Portraiture That Paints Engaging Images
By Michael O'Sullivan
Washington Post Staff Writer
Friday, June 1, 2007; Page WE43
Known primarily as a history museum -- where the selection of pictures on the wall is based more on the sitter's accomplishments than on the artist's message or merits -- the National Portrait Gallery has, since its reopening last summer, devoted a small corner of the building to just the opposite. "Framing Memory," the second installment in its long-overdue "Portraiture Now" series, presents five contemporary artists, each given a small room (and in one case, a hallway) devoted to work whose engagement with portraiture is less didactic and more lively than we have come to expect from the museum.
The key word here, I think, is "engagement."
That's clearest from Brett Cook's installation, which features paintings of such well-known activists as Angela Davis, Cesar Chavez and Howard Zinn, based on photographs. Rendered with a graffiti-style energy in spray paint and paint pen on mirrored plexiglass, the otherwise straightforward head-and-shoulder portraits invite visitors to identify with their subjects -- you, too, can make a difference, they seem to say -- in the way we are shown a little bit of ourselves in each one. That sense of connection carries over to the shelf mounted on the wall beneath each portrait, containing literature by and about each subject.
But Cook doesn't leave it at that. Known for collaborations with schools and communities, the artist's contribution to "Framing Memory" also includes two reflective panels, created in concert with students from the Duke Ellington School of the Arts. Lining opposite walls of a hallway through which museumgoers must pass to see the rest of the show, they reflect not only each other, and the portrait of the as-yet un-famous high school kids they depict, but you and me as well. The message is obvious, implying that the only difference between a big name and a no-name is untapped potential.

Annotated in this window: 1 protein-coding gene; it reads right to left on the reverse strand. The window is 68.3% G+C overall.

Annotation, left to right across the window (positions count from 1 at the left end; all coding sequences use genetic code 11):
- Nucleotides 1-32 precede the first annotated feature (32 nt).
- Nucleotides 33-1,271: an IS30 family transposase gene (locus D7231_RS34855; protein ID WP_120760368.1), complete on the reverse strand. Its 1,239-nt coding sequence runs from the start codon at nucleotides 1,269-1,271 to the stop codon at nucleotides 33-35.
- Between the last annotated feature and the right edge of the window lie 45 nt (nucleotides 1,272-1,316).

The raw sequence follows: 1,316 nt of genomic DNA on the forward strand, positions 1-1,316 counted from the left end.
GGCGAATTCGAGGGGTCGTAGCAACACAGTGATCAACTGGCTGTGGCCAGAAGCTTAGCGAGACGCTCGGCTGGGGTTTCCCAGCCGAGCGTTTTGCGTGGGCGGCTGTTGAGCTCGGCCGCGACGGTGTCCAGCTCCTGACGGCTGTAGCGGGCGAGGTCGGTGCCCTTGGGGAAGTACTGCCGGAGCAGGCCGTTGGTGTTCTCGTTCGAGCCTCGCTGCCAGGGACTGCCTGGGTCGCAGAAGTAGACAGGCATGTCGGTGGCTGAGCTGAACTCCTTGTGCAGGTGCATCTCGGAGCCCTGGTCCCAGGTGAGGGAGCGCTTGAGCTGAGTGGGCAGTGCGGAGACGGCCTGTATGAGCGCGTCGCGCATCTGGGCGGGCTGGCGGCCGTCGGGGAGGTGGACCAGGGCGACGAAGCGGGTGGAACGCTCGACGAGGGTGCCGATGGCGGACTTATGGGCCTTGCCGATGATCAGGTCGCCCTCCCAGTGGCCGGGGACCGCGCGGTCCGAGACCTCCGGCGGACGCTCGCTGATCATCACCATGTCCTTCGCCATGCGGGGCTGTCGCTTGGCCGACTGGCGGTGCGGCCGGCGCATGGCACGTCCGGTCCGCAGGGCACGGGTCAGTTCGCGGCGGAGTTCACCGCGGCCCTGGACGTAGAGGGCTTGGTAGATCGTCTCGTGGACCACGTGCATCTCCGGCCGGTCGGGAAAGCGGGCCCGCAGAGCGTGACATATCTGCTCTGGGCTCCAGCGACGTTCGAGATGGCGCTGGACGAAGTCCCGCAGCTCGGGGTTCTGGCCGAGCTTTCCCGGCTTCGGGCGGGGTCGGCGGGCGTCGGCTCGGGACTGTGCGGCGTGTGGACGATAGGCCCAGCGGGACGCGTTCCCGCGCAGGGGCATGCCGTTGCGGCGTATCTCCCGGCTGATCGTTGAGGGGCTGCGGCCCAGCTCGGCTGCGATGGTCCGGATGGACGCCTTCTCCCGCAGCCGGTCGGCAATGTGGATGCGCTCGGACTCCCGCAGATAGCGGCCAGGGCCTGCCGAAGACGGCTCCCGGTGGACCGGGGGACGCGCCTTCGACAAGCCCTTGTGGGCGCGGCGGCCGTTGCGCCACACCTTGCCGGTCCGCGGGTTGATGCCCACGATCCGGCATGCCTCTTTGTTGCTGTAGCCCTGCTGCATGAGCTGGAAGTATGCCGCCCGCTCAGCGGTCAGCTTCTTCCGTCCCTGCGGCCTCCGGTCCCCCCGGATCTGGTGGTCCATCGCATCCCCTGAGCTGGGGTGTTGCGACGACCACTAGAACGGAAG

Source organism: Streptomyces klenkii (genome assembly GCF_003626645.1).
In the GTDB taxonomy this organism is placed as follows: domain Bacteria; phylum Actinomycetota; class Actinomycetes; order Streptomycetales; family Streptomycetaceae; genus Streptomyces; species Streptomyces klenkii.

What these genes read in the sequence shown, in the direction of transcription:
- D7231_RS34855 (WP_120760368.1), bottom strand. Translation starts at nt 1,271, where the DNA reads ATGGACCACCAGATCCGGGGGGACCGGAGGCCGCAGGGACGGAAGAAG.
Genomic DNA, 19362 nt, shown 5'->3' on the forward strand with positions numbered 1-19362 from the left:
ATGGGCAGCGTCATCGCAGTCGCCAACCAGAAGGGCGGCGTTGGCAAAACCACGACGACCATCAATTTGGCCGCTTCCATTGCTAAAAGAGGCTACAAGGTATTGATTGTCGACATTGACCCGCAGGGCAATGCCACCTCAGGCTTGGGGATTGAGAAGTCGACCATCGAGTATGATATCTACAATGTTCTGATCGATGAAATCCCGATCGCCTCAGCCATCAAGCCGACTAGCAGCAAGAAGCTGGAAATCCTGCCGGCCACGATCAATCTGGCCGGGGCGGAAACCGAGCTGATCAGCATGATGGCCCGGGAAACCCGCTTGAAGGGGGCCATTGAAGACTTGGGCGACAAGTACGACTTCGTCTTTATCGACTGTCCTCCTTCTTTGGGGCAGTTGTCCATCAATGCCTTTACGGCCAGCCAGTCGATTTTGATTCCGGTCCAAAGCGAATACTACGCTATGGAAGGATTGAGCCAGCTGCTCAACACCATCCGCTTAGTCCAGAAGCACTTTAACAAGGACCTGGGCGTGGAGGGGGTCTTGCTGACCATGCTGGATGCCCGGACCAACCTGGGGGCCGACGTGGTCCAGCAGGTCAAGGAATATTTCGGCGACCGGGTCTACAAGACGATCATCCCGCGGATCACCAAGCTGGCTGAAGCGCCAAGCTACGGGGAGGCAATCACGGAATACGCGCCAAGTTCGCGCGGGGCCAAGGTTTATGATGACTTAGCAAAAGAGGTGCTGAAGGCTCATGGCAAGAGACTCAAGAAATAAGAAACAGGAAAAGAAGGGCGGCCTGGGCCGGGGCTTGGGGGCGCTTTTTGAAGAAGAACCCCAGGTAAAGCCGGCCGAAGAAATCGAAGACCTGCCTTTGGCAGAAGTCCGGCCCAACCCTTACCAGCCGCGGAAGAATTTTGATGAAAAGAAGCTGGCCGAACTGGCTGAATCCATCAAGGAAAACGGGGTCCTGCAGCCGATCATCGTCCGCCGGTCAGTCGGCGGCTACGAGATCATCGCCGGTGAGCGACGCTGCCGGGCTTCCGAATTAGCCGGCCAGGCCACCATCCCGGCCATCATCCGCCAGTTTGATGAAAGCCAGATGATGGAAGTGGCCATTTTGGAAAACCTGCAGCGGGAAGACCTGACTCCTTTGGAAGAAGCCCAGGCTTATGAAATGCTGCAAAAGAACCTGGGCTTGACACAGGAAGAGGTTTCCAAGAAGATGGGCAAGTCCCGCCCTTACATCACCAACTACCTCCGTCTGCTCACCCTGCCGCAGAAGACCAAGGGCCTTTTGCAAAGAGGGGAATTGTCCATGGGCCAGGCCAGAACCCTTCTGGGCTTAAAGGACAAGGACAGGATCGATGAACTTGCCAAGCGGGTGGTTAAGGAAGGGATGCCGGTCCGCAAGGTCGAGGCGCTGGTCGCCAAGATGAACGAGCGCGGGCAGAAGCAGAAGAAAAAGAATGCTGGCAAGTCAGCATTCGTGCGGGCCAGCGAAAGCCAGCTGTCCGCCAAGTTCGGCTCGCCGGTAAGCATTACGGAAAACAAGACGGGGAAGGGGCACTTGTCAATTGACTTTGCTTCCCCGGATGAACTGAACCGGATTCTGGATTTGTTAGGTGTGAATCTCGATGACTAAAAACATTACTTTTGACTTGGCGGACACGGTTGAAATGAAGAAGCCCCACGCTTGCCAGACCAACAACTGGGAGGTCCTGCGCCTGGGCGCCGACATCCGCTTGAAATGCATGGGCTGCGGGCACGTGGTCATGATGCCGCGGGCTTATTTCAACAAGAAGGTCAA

Chavez pops up again in the work of Alfredo Arreguin, whose proud engagement with his own Mexican heritage is reflected in the quasi-hagiographic treatment of such icons of Mexican history as painter Frida Kahlo, revolutionary Emiliano Zapata and Miguel Hidalgo, known as a leader of Mexico's war of independence against Spain. Painting such figures of the past few centuries as if emerging from a backdrop of stylized faces lifted from earlier pre-Columbian art is the artist's way of not just honoring his past but connecting to it, as if through an unbroken lineage.
Faith Ringgold does something similar in her story-quilt-based art, incorporating personal narrative (as in the autobiographical "Seven Passages to a Flight") within the larger cultural context of African American experience (celebrated in one imaginary scenario featuring a stand-in for the artist attending a dinner party boasting prominent Harlem Renaissance figures as guests).
The portraiture of Tina Mion is a little slipperier, ranging from the hyper-realistic ("The Last Harvey Girl," whose subject, an elderly former waitress, offers a cup of tea so real I was tempted to sip from it) to the fanciful (a portrait of the late Jacques Cousteau consists of seashells where the French oceanographer's eyes, nose and mouth should be).
In between those extremes lie two portraits from Mion's "Ladies First" series depicting presidential spouses and daughters. In "Stop Action Reaction," Jacqueline Kennedy holds a playing card -- with JFK as the king of hearts -- that's been penetrated by a bullet. It's a clever conflation of that famous high-speed photograph with the equally well-known Zapruder film, whose every frame has been analyzed, and argued about, to a fare-thee-well. Mion's engagement with her subjects, in other words, is both idiosyncratic and universal.
The work of Kerry James Marshall offers a kind of synthesis of the two. As with Cook, Arreguin, Ringgold and Mion, Marshall celebrates lives well-lived, even as he questions who and how we choose to remember. Along with the famous jazz musicians whose faces float above the living room depicted in "Souvenir IV" (Dinah Washington, Billie Holiday, etc.), the artist paints in a crudely rendered child's drawing, framed just behind the sofa that sits at the center of the picture.
It's his way of saying that memories are both communal and private property. They're something we can all share in, as members of the human race, as well as something deeply, intensely our own.